History of North Yarmouth, Maine
A Gazetteer of the
State of Maine

By Geo. J. Varney
Published by B. B. Russell, 57 Cornhill,
Boston 1886

North Yarmouth is situated a little east of the centre of Cumberland County, 14 miles N.N.E. of Portland. On the east is Pownal; Yarmouth and Cumberland bound it on the south, the latter and Gray on the west and north-west, New Gloucester and Pownall on the north. The form of the town is nearly square. The surface is, without much unevenness. Walnut Hill, in the western part of the town, is the greatest elevation, and Little Walnut, about a mile to the east, is the next in height. The village called Walnut Hill begins between them, extending southward. Royals River runs through the town nearly north and south. On the eastern side of the river the Grand Trunk Railway and on the west the Maine Central Railway cross the town in the same general direction. The latter has a station at Walnut Hill, where is the largest collection of houses in town; nnd the Grand Trunk has a station at East-North Yarmouth, whence stages run daily to Pownall and Durham.

The principal manufactures of the town are lumber, carriages, flour and meal. The land is of good quality, and agriculture is the almost exclusive business of the people. The region of Royal’s River was called Wescustego by the Indians, this being also their name for the river itself. The territory of the present town was included in a grant made to Joseph Phippon and others in 1680, which extended from the sea five miles up the river, and seven and a half miles on each side. In the same year, the waste land between this grant and Falmouth, and also Damariscove Island, were included in the act of incorporation under the name of North Yarmouth. A large part of Harpswefl Neck with Mare Point and intervening land was held to be within the corporated limits many years. Four towns have since been taken from this territory, viz.: Freeport in 1789, Pownal in 1808, Cumberland in 1821, and Yarmouth in 1849. John Mare, mentioned as an early settler of North Yarmouth, located on the point which has since borne his name, now included in Brunswick. William Royal came over from England about 1630, and in 1643 purchased of Gorges a tract on the Wescustego River, subsequently called Royal’s River. The history of Yarmouth includes that of North Yarmouth until the separation in 1849.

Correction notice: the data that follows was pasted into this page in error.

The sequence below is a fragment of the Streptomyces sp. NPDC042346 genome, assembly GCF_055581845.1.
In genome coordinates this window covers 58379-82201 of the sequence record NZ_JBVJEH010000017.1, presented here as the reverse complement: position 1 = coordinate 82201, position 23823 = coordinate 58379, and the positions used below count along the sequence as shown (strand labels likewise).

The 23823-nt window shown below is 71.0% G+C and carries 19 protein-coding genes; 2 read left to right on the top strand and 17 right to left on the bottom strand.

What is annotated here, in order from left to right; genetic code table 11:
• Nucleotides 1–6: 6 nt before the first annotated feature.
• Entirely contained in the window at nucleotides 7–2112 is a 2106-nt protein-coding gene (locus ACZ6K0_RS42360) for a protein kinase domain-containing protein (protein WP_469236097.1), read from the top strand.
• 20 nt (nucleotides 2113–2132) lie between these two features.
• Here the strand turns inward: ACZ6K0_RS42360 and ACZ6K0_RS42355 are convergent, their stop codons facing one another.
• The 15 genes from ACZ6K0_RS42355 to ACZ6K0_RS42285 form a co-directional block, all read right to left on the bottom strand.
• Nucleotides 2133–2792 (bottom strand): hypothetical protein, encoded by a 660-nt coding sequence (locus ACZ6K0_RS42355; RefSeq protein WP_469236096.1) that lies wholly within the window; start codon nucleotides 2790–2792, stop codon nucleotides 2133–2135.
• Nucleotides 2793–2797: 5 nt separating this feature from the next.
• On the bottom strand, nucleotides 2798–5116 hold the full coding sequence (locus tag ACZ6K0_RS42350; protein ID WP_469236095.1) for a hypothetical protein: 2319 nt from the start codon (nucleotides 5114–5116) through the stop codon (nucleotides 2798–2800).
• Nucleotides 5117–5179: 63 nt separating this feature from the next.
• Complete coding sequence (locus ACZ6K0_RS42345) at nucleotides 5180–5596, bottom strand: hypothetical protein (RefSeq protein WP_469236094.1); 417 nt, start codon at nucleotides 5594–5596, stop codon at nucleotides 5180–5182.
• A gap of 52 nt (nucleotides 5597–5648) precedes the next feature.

The town has a Congregationalist and a Methodist church. There are seven public schoolhouses in the town, valued at $3,300. The valuation of estates for 1870 was $523,086; in 1880, $372,510. The population in 1870 was 940. In the census of 1880 it was 828.

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